- Cash upfront 10%
What are the most common terms your suppliers typically offer your business?
- 10 days 3%
- 30 days 67%
- 45 days 14%
- 60 days 12%
- More than 60 days 4%
Subcontractors appeared to be more satisfied with their suppliers’ terms last year, and there was a slight dip in satisfaction this year.
- 56% do not believe their terms are sufficient compared with 49% last year.
- 60% believe their suppliers are flexible with terms and support their business compared with 65% last year.
- 31% of contractors reported that their supplier terms were adjusted in 2021 due to increasing prices or longer lead times, squarely reflecting the impact of market volatility.
How Do Subcontractors Feel About Innovation in the Industry?
New tools are emerging to serve the industry in many different areas, and Billd wanted to gauge the extent to which they’re being utilized. The report breaks down the implications of how frequently each software type is being leveraged.
72% of contractors are open to trying new technologies that will make their business more efficient.
What construction technologies and software does your company use? (check all that apply)
- 63% Estimating / Takeoff
- 55% Project Accounting
- 42% Project Management
- 33% Bid Management
- 21% Pay Application Automation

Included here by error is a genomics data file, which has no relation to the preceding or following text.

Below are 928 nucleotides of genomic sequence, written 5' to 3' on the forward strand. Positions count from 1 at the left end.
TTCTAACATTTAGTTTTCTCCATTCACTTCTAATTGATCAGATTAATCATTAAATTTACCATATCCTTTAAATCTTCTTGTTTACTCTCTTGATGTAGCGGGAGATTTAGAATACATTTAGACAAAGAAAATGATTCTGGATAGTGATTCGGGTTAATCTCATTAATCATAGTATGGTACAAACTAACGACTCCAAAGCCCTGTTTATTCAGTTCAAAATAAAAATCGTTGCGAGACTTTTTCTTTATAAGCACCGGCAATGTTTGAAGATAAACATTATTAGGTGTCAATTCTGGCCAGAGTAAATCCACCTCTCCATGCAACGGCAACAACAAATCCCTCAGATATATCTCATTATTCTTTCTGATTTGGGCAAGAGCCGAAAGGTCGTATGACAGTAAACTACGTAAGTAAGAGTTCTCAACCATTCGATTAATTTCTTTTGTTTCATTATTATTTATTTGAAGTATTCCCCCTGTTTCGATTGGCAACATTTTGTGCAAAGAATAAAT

- 21% Field Services
- 20% Material Procurement
- 7% Lien Management
- 51% of contractors maintain mechanic’s lien rights for every project.
Trends & Takeaways
In the full report, Billd CEO and industry veteran Chris Doyle offers his in-depth perspective on its findings. With bloated costs and a competitive bidding landscape, subcontractors still have to meet rising demand. But that doesn’t mean they aren’t up for the challenge. Doyle dives into the source of this demand and how subcontractors can prepare themselves to meet it, and why it still ultimately pays to be in construction.
The report, yet again, made it difficult to ignore the fact that subcontractors get the short end of the stick in the construction industry. The solution comes back down to the fact that subcontractors need advocates. They need financiers and suppliers and GCs who truly align their success with the subcontractors’. They need partners who will help them weather a volatile market and unpredictable price changes. The old industry model has to evolve, and Doyle’s conclusion in the report explores how.
Billd is the first, true champion of the subcontractor. Tackling one of the biggest pain points in the construction industry, Billd offers commercial subcontractors financing terms that finally align with their payment cycles. Supply chain finance has long been broken in construction, leaving subcontractors footing the bill for materials and labor far before they’re paid for their work. Through Billd’s financing and payment solutions, subcontractors can take control of their cash flow to take on larger projects, grow their business, and ultimately cement their legacies.